Curtis MORIKAWA et al. v. ZONING BOARD OF APPEALS OF the TOWN OF WESTON et al.
The defendant zoning board of appeals of the town of Weston (board) granted a variance to the defendant homeowners, Joseph Ryan and Lois Ryan,1 allowing the roof on their newly constructed dwelling to exceed the town's thirty-five foot building height restriction by two feet, seven inches. The plaintiffs, Curtis Morikawa and Diane Lynch, owners of an adjoining property, appealed from the board's decision, and the trial court sustained their appeal. On appeal to this court, the defendants claim that the court improperly sustained the plaintiffs' appeal because (1) the defendants' hardship was not self-created and (2) the board has the authority to grant a variance without proof of exceptional difficulty or unusual hardship if the board determines the violation of the zoning regulations is de minimis. We affirm the judgment of the trial court.
The following facts and procedural history, as set forth by the court in its memorandum of decision and as supported by the record, are relevant. The defendants are owners of realty in Weston and the plaintiffs are owners of abutting land. The defendants' property is located in a district that permits only single-family homes. Section 321.7 of the town of Weston's zoning regulations provides that, in that district, “[n]o building or structure shall be permitted to exceed a height of [thirty-five] feet.” Weston Zoning Regs., art. III, § 321.7.
On June 3, 2005, the defendants applied to the building inspector for a permit to construct a single-family home and filed architectural plans and drawings with the inspector. In order to act on this permit, the building inspector was obliged to submit the defendants' materials to the code enforcement officer, who, if the plans were in compliance with the zoning code, would issue a zoning permit. Pursuant to the regulations, the code enforcement officer's review process takes place before construction can commence and, after construction is completed, the code enforcement officer reviews the building and issues a zoning compliance certificate.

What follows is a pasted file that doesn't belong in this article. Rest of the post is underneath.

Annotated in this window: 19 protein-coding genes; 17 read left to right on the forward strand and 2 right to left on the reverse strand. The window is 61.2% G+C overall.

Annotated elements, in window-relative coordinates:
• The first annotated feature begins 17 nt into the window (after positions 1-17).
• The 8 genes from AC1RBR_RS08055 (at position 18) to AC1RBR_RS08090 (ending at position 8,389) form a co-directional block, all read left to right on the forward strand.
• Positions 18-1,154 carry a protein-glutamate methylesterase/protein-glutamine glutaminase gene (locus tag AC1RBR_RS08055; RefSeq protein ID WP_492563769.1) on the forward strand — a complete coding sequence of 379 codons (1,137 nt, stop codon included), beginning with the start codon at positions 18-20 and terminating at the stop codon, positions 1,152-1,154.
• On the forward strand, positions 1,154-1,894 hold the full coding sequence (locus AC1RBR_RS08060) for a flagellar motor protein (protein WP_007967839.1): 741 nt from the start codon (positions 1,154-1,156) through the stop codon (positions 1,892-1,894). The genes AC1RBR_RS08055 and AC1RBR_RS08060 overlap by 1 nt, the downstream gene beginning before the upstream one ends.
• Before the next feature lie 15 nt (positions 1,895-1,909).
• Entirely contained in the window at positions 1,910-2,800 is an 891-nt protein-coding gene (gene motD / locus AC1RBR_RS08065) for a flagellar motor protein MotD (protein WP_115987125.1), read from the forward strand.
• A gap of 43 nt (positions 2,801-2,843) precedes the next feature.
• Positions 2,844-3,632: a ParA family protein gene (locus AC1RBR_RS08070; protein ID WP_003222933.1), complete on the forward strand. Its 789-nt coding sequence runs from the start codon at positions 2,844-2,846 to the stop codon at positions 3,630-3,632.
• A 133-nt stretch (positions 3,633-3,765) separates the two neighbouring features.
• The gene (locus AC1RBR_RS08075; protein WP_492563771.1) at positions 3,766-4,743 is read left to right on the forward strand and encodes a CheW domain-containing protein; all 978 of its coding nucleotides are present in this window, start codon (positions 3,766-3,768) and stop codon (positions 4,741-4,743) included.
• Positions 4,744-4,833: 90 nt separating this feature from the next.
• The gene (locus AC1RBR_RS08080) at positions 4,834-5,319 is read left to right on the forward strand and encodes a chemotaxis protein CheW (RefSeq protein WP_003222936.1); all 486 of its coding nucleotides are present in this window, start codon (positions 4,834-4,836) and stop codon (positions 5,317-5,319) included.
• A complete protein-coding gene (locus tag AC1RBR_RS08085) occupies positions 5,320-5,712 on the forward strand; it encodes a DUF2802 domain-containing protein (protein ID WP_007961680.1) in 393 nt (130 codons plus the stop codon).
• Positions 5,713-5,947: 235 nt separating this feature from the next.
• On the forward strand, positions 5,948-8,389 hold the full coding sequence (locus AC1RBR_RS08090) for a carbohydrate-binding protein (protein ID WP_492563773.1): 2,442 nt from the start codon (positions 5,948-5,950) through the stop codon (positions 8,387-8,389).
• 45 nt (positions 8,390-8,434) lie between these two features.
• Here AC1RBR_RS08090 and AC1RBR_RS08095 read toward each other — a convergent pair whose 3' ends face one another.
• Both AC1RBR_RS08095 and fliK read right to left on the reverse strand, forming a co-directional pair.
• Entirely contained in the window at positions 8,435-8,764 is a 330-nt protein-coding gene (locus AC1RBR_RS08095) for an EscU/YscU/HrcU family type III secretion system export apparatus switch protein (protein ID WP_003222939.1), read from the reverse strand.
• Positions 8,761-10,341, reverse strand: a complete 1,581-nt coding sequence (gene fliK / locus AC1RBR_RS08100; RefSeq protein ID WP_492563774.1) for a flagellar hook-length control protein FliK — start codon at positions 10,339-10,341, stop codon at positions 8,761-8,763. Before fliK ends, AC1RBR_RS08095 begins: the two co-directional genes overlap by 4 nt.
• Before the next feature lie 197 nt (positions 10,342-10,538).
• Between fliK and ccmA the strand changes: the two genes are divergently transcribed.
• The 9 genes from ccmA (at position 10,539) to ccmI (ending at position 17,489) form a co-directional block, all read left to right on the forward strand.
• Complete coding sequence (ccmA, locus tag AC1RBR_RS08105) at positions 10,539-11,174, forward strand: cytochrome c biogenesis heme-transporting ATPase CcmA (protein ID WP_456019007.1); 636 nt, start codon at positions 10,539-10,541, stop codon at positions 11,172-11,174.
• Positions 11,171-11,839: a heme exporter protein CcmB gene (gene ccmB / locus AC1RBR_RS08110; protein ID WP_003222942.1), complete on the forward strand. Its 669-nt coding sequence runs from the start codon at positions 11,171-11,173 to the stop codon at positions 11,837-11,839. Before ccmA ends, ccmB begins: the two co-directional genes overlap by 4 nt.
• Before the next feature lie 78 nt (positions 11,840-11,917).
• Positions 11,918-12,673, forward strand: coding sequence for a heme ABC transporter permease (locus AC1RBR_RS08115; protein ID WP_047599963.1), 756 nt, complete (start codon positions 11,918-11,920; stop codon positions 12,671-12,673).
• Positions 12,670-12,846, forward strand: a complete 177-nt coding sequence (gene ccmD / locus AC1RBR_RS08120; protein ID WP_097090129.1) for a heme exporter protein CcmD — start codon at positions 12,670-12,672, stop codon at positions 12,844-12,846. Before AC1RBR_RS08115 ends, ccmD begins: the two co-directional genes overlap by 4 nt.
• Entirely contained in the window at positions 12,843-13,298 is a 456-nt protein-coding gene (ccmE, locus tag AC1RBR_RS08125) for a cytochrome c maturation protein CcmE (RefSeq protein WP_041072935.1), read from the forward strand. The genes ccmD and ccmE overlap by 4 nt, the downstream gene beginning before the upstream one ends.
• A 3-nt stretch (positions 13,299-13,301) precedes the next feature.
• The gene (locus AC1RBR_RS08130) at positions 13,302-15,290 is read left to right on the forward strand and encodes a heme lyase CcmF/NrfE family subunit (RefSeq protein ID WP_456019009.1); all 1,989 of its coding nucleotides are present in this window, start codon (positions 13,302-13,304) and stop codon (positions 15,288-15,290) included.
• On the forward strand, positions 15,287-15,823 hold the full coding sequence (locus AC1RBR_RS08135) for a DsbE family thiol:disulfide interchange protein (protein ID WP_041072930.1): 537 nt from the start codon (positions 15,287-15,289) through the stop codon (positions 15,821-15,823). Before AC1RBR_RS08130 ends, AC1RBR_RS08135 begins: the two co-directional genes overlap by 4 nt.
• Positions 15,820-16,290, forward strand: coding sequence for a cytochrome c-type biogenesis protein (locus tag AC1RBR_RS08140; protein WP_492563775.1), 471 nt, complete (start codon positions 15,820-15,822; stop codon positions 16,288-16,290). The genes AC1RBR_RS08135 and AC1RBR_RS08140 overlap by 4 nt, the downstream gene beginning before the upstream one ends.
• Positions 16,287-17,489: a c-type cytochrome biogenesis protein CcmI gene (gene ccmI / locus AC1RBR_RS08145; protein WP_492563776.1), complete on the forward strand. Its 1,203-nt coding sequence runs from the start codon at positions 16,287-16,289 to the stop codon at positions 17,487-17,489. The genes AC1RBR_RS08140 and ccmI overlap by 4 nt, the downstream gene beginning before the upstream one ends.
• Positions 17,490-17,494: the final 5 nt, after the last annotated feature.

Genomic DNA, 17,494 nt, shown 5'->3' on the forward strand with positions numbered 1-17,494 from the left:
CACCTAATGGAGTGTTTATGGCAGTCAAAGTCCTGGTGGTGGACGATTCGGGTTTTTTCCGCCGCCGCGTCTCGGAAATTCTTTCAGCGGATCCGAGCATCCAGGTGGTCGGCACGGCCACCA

After reviewing the defendants' plans and drawings, the code enforcement officer found that the highest roof height of the defendants' proposed dwelling was thirty-eight feet and was, thus, in excess of the roof height restriction. The code enforcement officer brought this problem to the attention of the defendants and the architect who prepared the specifications, with instructions to correct the defect before a zoning permit might issue. The defendants thereafter revised their plans and filed a second revised plan with the building inspector. This new plan shows the highest roof height of the building to be constructed as thirty-five feet. On the basis of the revised plan, the code enforcement officer issued a zoning permit authorizing the issuance of a building permit by the building inspector. The building inspector issued a building permit, and construction of the home on the defendants' property commenced. The roof subsequently was finished.
Thereafter, while the code enforcement officer was at the defendants' property investigating an unrelated complaint, he found that the height of the highest roof at the residence (then undergoing final site work) exceeded thirty-five feet in height. It measured thirty-seven feet, seven inches high. The code enforcement officer issued a cease and desist order to the defendants, requiring them to “remove the height violation and bring the structure into compliance.”
The defendants appealed from the cease and desist order to the board. The board held a public hearing on the defendants' appeal. Joseph Ryan asked that the cease and desist order be lifted and a variance granted because no one-not the former general contractor, the former architect, the present general contractor, the framer or the town-caught the error or checked the height of the roof during the course of the construction. The roof had been completed for four months before the error was discovered by the code enforcement officer. The code enforcement officer asked the board to uphold the cease and desist order. He argued that if a house has been constructed that exceeds the height restriction, regardless of whether it was constructed according to the submitted plans, it is an issue “for the owner and ․ the builders to deal with. It is not the town's responsibility to step in and decide whether people are talking to their contractors.”2